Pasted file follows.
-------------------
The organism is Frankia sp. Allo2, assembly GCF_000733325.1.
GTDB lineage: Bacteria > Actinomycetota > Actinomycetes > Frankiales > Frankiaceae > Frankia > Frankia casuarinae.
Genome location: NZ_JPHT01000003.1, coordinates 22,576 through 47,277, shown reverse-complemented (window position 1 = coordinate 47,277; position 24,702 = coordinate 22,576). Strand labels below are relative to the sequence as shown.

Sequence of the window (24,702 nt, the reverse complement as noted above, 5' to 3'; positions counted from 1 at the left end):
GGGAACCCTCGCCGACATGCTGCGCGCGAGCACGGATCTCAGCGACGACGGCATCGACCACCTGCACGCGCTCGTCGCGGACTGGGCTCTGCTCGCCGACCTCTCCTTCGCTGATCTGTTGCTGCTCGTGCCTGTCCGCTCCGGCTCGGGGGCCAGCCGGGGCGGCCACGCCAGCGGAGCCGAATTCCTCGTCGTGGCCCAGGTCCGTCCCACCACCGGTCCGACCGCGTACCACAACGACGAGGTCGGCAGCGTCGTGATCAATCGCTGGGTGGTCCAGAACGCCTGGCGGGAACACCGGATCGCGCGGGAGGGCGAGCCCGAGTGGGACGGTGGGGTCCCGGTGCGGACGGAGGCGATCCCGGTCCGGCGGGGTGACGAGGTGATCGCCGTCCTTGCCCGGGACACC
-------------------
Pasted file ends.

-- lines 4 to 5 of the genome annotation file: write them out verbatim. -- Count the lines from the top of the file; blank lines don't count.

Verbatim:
Sequence of the window (24,702 nt, the reverse complement as noted above, 5' to 3'; positions counted from 1 at the left end):
GGGAACCCTCGCCGACATGCTGCGCGCGAGCACGGATCTCAGCGACGACGGCATCGACCACCTGCACGCGCTCGTCGCGGACTGGGCTCTGCTCGCCGACCTCTCCTTCGCTGATCTGTTGCTGCTCGTGCCTGTCCGCTCCGGCTCGGGGGCCAGCCGGGGCGGCCACGCCAGCGGAGCCGAATTCCTCGTCGTGGCCCAGGTCCGTCCCACCACCGGTCCGACCGCGTACCACAACGACGAGGTCGGCAGCGTCGTGATCAATCGCTGGGTGGTCCAGAACGCCTGGCGGGAACACCGGATCGCGCGGGAGGGCGAGCCCGAGTGGGACGGTGGGGTCCCGGTGCGGACGGAGGCGATCCCGGTCCGGCGGGGTGACGAGGTGATCGCCGTCCTTGCCCGGGACACC